Let’s say you want to share one of your projects written a year ago with your pal (who happens to be a fellow developer). How would you update the project and ensure that it still runs securely and seamlessly?
A great place to start is within your package.json file.
The image above shows that the version of React in this project is out of date. To update the project, clone the repo, and open your package.json file in your preferred editor.
Typically, when you first clone a repo, you want to make sure the project will run successfully. Use
npm installto download dependencies and
npm startto run the server.
If the project is out of date, you will probably see a bunch of errors and warnings returned that might look something like the image below:
After you’ve run
npm start and see dependency errors, the terminal will suggest you run the command
npm audit fix. Running the
audit fix command will solve some of the problems, but you will find that other errors will need to be fixed manually.
Don’t be that guy! It’s actually a good thing that
npm audit fix doesn’t automatically resolve all of your vulnerabilities. This is because some updates involve “breaking changes”, meaning they might break the app. This is the trade-off when you’re updating NPM libraries. Sometimes it is preferable to resolve one issue a time to ensure that you keep track of which update is causing the problem. You can use
npm auditto get a clearer idea of what all of your issues are. For example:
Alternatively, you could use the command
npm audit fix --force to force-execute all suggested changes. You only want to do this if you have thoroughly looked through the suggested changes, and are confident that they will work.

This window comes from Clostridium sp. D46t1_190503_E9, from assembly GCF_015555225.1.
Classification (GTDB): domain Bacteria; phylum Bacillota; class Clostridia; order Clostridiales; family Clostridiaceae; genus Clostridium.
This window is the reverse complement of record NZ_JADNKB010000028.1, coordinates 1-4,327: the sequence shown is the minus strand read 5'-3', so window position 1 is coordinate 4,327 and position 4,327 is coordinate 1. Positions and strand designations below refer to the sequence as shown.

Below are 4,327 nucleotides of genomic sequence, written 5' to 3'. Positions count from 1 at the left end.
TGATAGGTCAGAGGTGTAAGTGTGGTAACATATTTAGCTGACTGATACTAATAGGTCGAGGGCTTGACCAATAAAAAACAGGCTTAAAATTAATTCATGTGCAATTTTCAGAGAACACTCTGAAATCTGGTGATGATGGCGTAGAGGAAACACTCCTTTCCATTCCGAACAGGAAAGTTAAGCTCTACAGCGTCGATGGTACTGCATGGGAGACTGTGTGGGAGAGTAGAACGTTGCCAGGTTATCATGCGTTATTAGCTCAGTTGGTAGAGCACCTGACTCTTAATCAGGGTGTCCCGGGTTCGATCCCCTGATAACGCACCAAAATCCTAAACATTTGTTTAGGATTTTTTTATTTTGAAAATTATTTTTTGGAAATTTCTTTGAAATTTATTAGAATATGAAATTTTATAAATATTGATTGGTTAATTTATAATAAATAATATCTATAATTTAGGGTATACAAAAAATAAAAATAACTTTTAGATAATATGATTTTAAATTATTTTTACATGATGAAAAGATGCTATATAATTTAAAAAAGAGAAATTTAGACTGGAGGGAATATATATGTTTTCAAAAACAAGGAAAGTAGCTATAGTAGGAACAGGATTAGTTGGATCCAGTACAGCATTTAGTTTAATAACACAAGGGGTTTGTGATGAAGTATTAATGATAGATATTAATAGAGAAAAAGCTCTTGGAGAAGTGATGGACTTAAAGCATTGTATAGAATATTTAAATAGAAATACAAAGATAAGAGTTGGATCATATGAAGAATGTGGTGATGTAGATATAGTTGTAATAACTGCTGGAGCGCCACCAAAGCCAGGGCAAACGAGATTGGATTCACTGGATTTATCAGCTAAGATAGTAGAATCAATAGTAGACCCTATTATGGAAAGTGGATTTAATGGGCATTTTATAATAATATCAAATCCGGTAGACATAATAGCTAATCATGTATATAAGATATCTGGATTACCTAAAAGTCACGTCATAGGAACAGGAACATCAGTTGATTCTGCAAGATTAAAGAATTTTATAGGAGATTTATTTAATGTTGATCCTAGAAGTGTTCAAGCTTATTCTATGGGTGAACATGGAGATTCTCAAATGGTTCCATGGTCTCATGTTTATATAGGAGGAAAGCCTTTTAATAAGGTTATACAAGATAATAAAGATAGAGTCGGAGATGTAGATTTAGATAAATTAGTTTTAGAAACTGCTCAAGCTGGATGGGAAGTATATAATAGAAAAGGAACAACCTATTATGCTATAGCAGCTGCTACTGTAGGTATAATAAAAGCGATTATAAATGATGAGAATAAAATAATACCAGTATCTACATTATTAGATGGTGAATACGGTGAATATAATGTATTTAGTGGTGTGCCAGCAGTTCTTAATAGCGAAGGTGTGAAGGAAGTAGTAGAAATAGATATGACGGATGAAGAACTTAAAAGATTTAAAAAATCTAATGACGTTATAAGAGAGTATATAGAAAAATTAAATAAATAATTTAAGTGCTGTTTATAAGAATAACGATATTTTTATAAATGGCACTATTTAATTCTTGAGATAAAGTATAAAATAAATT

Another alternative is starting with
npm update which checks the dependencies in your package.json file and upgrades them to the highest available version. You can determine how large an update by using “^” in front of your version numbers to upgrade minor releases (i.e., “^16.10.2” would potentially become “16.11.0”). Using “ >” will allow for major release upgrades (i.e., “>16.10.2” would potentially become “17.0.2”). Ideally, you want to avoid the latter method, because major releases are the ones that usually result in breaking changes.
Another way to complete a version update is to visit the website of the package you are trying to update, change the version number manually in your package.json file, and run
Let’s say that you have now made the necessary upgrades, either manually or by using
npm audit fix --force. Next, ensure that
npm auditreturns zero vulnerabilities and that your server runs on
npm start . Open up developer tools in the browser and check for any errors in your console.
And just like that, your project is updated and upgraded. Go ahead and push these changes to GitHub and send that repo link to your pal! And that, my friend, is the…